Jewish Agency Assembly Opens with Homage to Fallen Soldiers

The 20th Assembly of the Jewish Agency began on a bittersweet note Monday night, as hundreds of delegates attended a moving opening-night ceremony at the Jerusalem Theater.

Upon entering the lobby, the assembly members were treated to a variety of performances by talented new immigrants. At one end of the foyer, participants swayed to the beat of a swing band composed of olim from the former Soviet Union, while at the other end, onlookers clapped their hands as a troupe of energetic Ethiopian teen-agers performed traditional African folk dances.

The lighthearted mood did not last long, however. Once they had entered the auditorium, President Chaim Herzog reminded the delegates that a half-dozen Israeli soldiers had been killed the previous day.

Today is a sad day in Israel. Today we buried six soldiers. They fell because our enemies are determined to sabotage the peace process and because of the activities of Islamic fundamentalists who are threatening the existence of all regimes in the Middle East and elsewhere,” said Herzog.

Yet while the president expressed his concern over the recent increase in terror attacks, he stressed that assimilation, and not violence, is the real threat to the existence of the Jewish people.

He called on the assembled Jewish leaders to devote more attention and funds to Jewish education, and in so doing, curb the tide of assimilation and intermarriage in the Diaspora.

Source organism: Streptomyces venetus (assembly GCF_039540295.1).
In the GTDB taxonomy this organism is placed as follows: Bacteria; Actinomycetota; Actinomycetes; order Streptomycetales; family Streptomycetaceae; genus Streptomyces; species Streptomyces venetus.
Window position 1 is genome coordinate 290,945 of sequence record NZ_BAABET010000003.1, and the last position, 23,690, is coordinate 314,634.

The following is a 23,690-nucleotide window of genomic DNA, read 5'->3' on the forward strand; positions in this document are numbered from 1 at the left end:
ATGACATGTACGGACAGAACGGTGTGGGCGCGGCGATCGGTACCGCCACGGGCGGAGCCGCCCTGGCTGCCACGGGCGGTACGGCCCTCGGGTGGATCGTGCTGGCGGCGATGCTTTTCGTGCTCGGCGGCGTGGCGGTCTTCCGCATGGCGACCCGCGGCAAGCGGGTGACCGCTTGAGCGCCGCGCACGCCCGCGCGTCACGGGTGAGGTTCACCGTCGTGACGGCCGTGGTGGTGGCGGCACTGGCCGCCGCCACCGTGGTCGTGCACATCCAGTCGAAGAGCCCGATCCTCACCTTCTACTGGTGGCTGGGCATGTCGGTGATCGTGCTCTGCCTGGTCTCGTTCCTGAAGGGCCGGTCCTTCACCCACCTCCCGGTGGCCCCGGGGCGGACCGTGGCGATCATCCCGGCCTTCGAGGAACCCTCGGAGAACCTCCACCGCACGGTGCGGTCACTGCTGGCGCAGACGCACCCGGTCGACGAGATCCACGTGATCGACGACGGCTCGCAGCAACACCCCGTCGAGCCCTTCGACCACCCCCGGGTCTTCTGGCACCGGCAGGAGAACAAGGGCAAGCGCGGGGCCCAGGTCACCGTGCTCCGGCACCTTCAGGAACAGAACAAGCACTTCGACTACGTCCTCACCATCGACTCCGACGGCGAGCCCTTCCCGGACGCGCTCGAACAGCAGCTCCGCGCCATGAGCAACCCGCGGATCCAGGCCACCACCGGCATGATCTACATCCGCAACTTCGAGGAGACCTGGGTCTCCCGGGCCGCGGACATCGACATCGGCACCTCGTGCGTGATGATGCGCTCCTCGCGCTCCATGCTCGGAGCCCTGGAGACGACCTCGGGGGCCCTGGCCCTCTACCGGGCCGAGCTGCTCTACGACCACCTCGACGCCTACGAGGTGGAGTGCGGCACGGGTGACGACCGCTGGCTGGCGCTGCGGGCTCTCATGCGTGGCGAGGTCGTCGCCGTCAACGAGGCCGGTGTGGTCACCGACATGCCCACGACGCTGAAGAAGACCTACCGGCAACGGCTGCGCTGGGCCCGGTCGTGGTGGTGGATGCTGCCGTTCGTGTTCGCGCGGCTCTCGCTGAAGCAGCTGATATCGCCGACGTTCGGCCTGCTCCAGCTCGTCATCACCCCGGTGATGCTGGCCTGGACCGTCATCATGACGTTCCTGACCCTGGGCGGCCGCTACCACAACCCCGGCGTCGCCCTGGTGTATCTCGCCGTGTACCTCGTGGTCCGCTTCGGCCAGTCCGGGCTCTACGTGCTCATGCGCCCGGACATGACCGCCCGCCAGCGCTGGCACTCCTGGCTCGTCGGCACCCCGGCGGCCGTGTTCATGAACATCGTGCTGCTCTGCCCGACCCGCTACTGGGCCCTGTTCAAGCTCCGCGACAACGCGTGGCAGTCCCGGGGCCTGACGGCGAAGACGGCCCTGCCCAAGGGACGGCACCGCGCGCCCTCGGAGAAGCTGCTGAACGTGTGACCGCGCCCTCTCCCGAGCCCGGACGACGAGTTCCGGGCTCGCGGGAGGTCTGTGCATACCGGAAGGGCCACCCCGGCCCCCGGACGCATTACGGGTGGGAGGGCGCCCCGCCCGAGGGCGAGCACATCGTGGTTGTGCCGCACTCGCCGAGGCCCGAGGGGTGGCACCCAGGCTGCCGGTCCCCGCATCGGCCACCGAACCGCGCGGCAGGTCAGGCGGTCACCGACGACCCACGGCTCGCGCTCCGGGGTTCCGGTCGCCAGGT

After adding his condolences to the families of the fallen soldiers, Jewish Agency Chairman Simcha Dinitz spoke about the agency’s ongoing efforts to encourage and facilitate aliyah, especially from strife-torn areas.

“The Jewish Agency is privileged to have been the instrument that brought these people home, and continues to be the one element that will complete the task of bringing one million olim by 1997,” he said.

To illustrate this point, a giant video screen at center stage presented vivid images of Jews trying to flee war-torn regions such as Yugoslavia, Moldova and Avhazia, in northwest Georgia. In Yugoslavia, a woman examines the rubble that was once her home. A moment later, she is shown arriving at Ben-Gurion Airport, embracing a loved one.

Another highlight was a live telephone interview with emissary Eli Yitzhaki, who spoke from war-ravaged Dushanbe. “It’s been a bit like Yom Kippur for the past two days,” he said. “We haven’t had any food or water, but things seem to be quieting down,” he assured the audience.

Stirred by these words, and by the video clips of new immigrants learning Hebrew and undergoing job retraining, the world Jewry’s “movers and shakers” kicked off their shoes and joined a group of Ness Ziona schoolchildren for an hour of joyful folk-dancing.

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